Alex Chick

Beach volleyball supplies booze and cheers

Alex Chick

View gallery


The powerful wave of alcohol fumes that hits you when you enter the Horse Guards Parade stadium during a beach volleyball night session tells you this is no ordinary Olympic crowd.

It is quite possible that more booze is consumed at the beach volleyball than every other Olympic event combined, judging by the endless conveyor belt of £4.50 pints into the arena.

I joined the fray at about 9.30pm last night, by which stage the organised fun was already in full effect.

View gallery

Within two minutes, a massive stage-managed conga was staggering tipsily down the aisles.

The announcers at most Olympic sports are there to help spectators understand and appreciate the sport better.

Not at the beach volleyball. Hot on the heels of the conga, the PA guy encouraged the crowd to sing the 'Da-da-da' bit of the Proclaimers' I Would Walk 500 Miles - "For the whole of the next point!"

The poor players were no longer elite athletes, but mere egg-timers for drunken sing-alongs.

They were just a backdrop for the consumption of post-work drinks.

A bit like at the darts or a Twenty20 cricket match, you know there's some sport on - it's just not the real reason you're here.

As far as the actual competition went, the audience participation consisted mainly of booing Germany's men against Switzerland - because that's what well-oiled Brits do.

Germany won their game, not that anyone really noticed, and it was on to the women - the Czech Republic's Kristyna Kolocova and Marketa Slukova versus Nat Cook and Tamsin Hinchley, a raucously-supported Australian pair.

The word 'pair' would normally prompt some cheap innuendo in most beach volleyball articles, but not this time - there was nearly a riot when the teams emerged wearing bodysuits instead of skimpy bikinis.

View gallery


Fortunately, the angry mob got distracted by the OTT introductions of the X-Factor's Pete Dickson - whose presence prompted one cluster of fans to spend a good half-hour shouting: "IT'S TIME! TO FACE!! THE MUSIC!!!"

If that joke was funny once, it was funny a hundred times.

The main announcer (not X-Factor guy, another one) egged this silliness on, and generally acted like a Club 18-30 rep.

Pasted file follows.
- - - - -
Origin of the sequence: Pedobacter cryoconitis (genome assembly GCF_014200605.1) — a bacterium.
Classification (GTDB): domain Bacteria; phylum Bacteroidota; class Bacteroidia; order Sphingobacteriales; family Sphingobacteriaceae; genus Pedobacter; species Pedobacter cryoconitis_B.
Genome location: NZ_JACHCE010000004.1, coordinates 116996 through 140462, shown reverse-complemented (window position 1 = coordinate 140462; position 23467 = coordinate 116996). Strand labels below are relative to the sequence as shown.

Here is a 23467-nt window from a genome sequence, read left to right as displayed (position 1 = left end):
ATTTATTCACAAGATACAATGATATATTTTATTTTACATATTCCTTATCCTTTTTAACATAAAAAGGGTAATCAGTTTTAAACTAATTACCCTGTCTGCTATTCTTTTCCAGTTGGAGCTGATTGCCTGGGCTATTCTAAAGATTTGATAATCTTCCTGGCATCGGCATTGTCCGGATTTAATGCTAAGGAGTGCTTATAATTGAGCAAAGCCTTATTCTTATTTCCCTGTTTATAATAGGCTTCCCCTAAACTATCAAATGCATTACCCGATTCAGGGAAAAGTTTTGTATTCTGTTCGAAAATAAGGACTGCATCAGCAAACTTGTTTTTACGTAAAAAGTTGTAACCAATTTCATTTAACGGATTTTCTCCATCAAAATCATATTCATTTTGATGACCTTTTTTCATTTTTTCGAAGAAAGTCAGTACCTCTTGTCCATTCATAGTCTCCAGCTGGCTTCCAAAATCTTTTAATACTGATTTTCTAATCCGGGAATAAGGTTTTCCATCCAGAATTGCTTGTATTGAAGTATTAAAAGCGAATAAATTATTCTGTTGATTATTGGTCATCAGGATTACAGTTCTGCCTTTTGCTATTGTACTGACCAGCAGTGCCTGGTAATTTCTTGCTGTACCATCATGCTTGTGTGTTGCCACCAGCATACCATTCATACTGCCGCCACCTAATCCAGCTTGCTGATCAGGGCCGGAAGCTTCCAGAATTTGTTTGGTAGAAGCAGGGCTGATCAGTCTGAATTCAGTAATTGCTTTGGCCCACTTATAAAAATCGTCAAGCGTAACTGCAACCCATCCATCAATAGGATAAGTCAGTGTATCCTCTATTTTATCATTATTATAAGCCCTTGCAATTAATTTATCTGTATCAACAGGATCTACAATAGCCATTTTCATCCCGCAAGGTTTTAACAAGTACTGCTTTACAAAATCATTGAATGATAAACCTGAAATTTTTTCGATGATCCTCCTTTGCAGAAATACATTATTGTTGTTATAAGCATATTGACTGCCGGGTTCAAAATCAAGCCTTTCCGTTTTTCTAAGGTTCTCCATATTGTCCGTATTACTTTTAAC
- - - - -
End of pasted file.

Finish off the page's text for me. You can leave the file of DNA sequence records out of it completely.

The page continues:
As the only sober man in the building, it is natural I found myself less jollified than others in attendance.

Beach volleyball knows its job at the Olympics is to provide an interesting setting for al fresco carousing.

Though it must be immensely frustrating for competitors to see their sport do everything to distract viewers from actual play, it performs its role well, and there's no doubt almost everyone there last night had great fun.

But does it really belong in the Olympics? Many find it hard to take the sport seriously when it does so much to undermine its own credibility.

If fun value alone is enough to earn Olympic status, will we see Total Wipeout medals handed out in Rio?

That debate aside, beach volleyball has been a huge success in its remarkable setting smack in the middle of London.

It is the only venue within walking distance of thousands of people's workplaces and has helped connect Londoners to the Olympics.

Talking to some foreign Eurosport colleagues this week about the effect of the Games on the capital, one offered a stark assessment: "London doesn't care at all. You wouldn't know the Olympics was on at all."

In the centre of town last night, I saw his point.

True, there were pink London 2012 signs everywhere, plus a smattering of people holding sponsors' logos aloft, Golf Sale-style, but fundamentally it was business as usual.

It wasn't so much that London didn't care, as London had stuff to do. The Olympics are great, but people still want to get home from work, do the shopping or go for a pint.

London is a city of eight million people, a minority of whom are going to see even one session of Olympic sport. It has large foreign-born and transient populations.

Also, there's a lot going on. Every day, hundreds of thousands go to theatre performances, music gigs, museums and art exhibitions.

That does not all stop just because the Olympics are in town. The Games were never going to take over the city as they did in, say, Sydney. Some may view that as a weakness on London's part. I think it is a strength.


ACCESSIBILITY/FACILITIES: 9/10 - It couldn't be any more central. The stadium itself is well-stocked with food stalls and, of course, bars.

VIEW: 8/10 - The temporary stands offer a perfectly good survey of what is going on, and there is a magnificent view of Whitehall and the London Eye. It is sometimes difficult with the naked eye to tell whether a ball has landed in or out on the sand. The incessant music, chatter and silliness can be distracting, too.

FANS: 7/10 - The 'beer snake' brigade. They were numerous, noisy and very enthusiastic. On the other hand, they showed little interest in the sport itself. Very different from the crowds at any other sport.

SPECTACLE: 6/10 - Again, it depends what you want. If extra-curricular nonsense is your bag, it was great. But as a presentation of an Olympic (and we therefore presume serious) sport, it was wholly lacking, and a little disrespectful to the players. Or maybe that's just the sober talking.

X-FACTOR: 6/10 - It tried so hard for an X-Factor, it got the bloke who does the voiceovers. Again, it was tremendous fun, but for me it crossed the line between sport and entertainment. Great for post-work drinks, not for the Olympics.

TOTAL SCORE: 36/50 - raucous

Other venues rated
North Greenwich Arena (gymnastics): 39/50 - complex
Aquatics Centre: 38/50 - noisy
Basketball Arena: 36/50 - slick
Lee Valley White Water Centre: 36/50 - thrilling
Box Hill (road race cycling): 35/50 - rural
Riverbank Arena: 32/50 - temporary
ExCel (weightlifting): 31/50 - functional

- - -

Alex Chick will be writing from London 2012 throughout the Olympic Games.

View comments (13)